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An Education in Diversity
What is going right and what is going wrong at St. Cloud State? Have you seen similar issues at other schools? Share your opinion

VITAL STATISTICS: How St. Cloud State compares to MSU, Mankato

Full-time student enrollment
•St. Cloud State: 12,671
•Minnesota State University, Mankato: 11,600

People of color - St. Cloud State*
•Faculty: 15 percent
•Administrators: 23 percent
•Support staff: 10 percent
•Students: 4.5 percent

People of color - MSU, Mankato*
•Faculty: 10.3 percent
•Administrators: 7 percent
•Support staff: 2 percent
•Students: 4.9 percent

Students of color - St. Cloud State
•International: 923
•U.S. citizens: 572

SCSU faculty diversity
•American Indian: 7
•Asian: 54
•Black: 23
•Hispanic: 18
•White: 545
•Unknown race: 23
•Male: 398
•Female: 272

MnSCU faculty grievances
•Pending, SCSU: 14
•Past five years, SCSU: n/a
•Pending, MSU, Mankato: 2
•Past five years, MSU, Mankato: fewer than 10

Lawsuits filed against SCSU
•Past five years: 10
•Discrimination-related: 9
•Settled, of these: 3
•Won by SCSU: 5
•Lost by SCSU: 0
•In progress: 1

Affirmative action investigations at SCSU, 1996-2001
•Total: 141
•Resolved informally: 21
•Open investigations: 1
•Other/unknown: 119

(All data as of April, 2002. Sources: SCSU, MSU, Mankato, MnSCU, Inter-Faculty Organization)
(* - may be calculated differently)

St. Cloud State University continues to make news on discrimination, racism and diversity. Just this spring, a professor who criticized anti-Semitism in their department received anthrax-hoax letters; three professors sent an open letter asking blacks to think twice before enrolling; a federal judge refused to throw out a discrimination lawsuit headed for trial in the fall; and in a survey, students said by a wide margin that race and diversity issues were the most important challenge facing the campus. Officials, meanwhile, look toward the day SCSU can leave its ugly reputation in the past.

"It's just a shunning experience."
In early March, high school guidance counselors around the Twin Cities opened an unsettling piece of mail. The letter was from three black professors at St. Cloud State. It claimed a pattern of discrimination on campus, and contained one particularly stunning phrase: that St. Cloud and St. Cloud State University "can be hazardous for black people."
By Jeff Horwich
Read | Listen

"I think that people are pained."
Some of the most publicized troubles have been in the history department, where two professors and a student say the school failed to address their complaints. Critics say the affirmative action process is unresponsive. Administrators say faculty often have unrealistic expectations, and turn too quickly to the press and the courts to solve their problems.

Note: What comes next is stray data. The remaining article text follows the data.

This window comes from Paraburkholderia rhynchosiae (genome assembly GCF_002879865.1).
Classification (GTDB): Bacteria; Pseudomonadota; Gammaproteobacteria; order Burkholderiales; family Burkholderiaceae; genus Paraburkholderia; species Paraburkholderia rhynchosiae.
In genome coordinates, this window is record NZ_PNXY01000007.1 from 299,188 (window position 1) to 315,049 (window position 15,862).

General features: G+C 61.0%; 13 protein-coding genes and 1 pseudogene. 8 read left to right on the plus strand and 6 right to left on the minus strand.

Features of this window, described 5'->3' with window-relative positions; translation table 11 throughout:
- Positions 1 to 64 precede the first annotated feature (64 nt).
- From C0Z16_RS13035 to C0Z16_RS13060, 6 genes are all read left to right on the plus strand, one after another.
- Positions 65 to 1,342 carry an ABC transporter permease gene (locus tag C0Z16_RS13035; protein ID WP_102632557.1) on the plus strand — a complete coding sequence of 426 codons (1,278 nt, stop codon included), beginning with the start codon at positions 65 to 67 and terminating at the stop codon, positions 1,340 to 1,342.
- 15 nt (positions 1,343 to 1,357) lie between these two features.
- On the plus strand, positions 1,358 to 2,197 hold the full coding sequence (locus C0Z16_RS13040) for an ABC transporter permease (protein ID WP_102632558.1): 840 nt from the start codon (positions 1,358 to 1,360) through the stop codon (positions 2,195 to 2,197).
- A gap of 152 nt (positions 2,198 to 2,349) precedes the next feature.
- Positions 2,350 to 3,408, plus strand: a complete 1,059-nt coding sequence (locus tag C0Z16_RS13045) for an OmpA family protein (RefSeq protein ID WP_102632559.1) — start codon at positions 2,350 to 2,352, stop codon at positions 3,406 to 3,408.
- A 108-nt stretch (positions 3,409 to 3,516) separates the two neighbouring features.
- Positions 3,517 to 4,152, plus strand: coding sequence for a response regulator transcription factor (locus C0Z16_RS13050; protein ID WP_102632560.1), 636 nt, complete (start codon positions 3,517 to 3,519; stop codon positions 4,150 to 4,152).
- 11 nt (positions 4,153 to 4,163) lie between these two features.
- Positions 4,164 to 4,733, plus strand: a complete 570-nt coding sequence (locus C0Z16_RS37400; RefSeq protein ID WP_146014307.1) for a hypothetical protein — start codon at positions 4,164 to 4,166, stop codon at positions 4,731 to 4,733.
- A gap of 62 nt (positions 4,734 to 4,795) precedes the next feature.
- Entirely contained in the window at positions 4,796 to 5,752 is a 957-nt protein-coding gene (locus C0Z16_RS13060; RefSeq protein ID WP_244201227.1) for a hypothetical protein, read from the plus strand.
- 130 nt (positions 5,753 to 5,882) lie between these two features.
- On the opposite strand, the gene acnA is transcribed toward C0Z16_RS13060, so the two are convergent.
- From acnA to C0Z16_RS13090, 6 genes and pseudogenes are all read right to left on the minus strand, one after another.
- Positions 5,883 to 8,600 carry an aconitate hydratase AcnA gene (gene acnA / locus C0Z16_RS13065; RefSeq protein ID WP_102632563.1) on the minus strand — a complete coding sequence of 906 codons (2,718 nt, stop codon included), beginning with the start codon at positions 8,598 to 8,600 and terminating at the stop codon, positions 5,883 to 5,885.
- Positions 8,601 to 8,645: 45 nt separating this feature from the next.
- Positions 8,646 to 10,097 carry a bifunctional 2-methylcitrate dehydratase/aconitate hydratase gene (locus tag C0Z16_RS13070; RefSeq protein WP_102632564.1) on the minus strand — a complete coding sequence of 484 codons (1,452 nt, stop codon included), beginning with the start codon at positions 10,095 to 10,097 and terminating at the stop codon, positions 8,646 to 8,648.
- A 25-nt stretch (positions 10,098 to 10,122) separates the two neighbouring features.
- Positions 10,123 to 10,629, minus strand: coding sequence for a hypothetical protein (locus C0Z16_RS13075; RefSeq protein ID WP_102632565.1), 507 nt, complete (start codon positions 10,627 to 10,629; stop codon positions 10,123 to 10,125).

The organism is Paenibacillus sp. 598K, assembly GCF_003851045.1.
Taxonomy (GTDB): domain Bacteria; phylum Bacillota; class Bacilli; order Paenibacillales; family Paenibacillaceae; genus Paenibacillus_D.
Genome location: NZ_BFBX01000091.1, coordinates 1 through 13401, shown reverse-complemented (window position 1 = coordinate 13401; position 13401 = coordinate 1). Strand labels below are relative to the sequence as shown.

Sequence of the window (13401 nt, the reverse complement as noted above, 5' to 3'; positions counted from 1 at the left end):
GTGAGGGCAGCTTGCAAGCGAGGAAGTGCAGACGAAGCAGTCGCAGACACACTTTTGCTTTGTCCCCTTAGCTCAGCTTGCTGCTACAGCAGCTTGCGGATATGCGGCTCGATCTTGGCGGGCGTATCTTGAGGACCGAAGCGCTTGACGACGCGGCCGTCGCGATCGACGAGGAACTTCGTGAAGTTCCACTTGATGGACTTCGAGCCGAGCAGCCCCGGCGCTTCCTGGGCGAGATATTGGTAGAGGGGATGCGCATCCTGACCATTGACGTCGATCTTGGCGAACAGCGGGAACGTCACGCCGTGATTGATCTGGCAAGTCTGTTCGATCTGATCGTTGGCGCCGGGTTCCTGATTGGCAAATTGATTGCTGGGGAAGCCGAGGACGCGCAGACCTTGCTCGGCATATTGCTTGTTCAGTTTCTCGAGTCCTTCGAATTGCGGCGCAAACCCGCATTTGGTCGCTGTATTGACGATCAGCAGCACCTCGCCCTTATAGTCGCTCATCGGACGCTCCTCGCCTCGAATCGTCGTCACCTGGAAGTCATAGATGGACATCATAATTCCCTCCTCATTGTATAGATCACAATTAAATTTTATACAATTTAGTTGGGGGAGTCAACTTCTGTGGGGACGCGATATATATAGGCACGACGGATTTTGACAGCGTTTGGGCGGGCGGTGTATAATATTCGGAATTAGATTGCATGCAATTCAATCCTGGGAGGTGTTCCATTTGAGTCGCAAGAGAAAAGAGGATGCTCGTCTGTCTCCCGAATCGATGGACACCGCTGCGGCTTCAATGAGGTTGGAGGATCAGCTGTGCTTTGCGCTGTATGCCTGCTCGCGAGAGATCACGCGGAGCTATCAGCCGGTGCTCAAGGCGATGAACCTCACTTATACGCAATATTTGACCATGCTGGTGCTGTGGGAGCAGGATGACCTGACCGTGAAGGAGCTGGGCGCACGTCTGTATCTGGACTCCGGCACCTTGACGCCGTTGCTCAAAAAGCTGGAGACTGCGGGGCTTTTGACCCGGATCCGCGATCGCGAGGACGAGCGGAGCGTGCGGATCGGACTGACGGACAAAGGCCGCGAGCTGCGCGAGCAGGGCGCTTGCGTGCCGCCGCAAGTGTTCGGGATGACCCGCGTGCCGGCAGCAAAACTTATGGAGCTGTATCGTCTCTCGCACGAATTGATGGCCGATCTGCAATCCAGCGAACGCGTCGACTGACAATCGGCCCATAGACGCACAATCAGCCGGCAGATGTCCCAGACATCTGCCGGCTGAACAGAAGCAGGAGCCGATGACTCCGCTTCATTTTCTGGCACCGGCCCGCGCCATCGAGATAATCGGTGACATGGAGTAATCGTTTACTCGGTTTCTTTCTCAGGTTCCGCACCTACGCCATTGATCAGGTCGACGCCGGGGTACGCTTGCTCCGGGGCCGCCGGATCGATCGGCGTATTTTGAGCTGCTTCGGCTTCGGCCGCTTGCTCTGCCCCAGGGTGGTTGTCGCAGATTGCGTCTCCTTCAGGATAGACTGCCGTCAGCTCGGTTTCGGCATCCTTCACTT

By Jeff Horwich
Read | Listen

"We're going to solve these issues."
University officials say real change is underway, from studies to task forces to a new affirmative action investigator. They hope to help the school shake its troubled reputation. Critics respond that many of the changes are cosmetic, and plan to continue their protests, complaints and lawsuits.
By Jeff Horwich
Read | Listen

From the MPR archive:
St. Cloud State sued over treatment of Jews(October 17, 2001)
Mainstreet Radio Special: Diversity in St. Cloud (May, 1999)

For more information:
St. Cloud State Statement of Nondiscrimination and Diversity
SCSU's program to combat racism and enhance racial diversity (updated Jan., 2002)
SCSU Affirmative Action Office
Report of the Equal Employment Opportunity Commission (Feb. 5, 2002)
State Senate hearing on anti-Semitism allegations at SCSU (Nov., 2001)

Roy Saigo, president of St. Cloud State
"We've started to change the culture of this institution, but changing the culture is difficult and time-consuming."

Semya Hakim, co-chair, Faculty of Color caucus
"I bring up an idea and it gets dismissed. Then a white person says the same thing and it's like, 'Oh, yeah, that's a good idea.'"

Cory Lawrence, American Indian Student Association
"More support programs for Native students would help keep more of them here. Since I've come here, I've seen probably half the Native population come and go."

Dan Martinez, MECHA (Chicano/Latino student organization)
"It's not only an African-American also affects all students of color. I'd say the fact that there are so few of us here really helps unite us."

Steven Silberfarb, president, Jewish Community Relations Council of Minnesota and the Dakotas
"My sense is that this is a multiple alarm fire, but exactly who is the arsonist is hard to tell."

Bill Turner, history professor, specialist in GLBT studies
"Complaints about racism gain a perch, they have legs, insofar as there is this consistent problem of capriciousness in the institution."

Becky Rothmeier, co-chair, Student Coalition Against Racism
"We do think that there are serious issues and people should investigate. But we also want people to come and be working on this issues with us."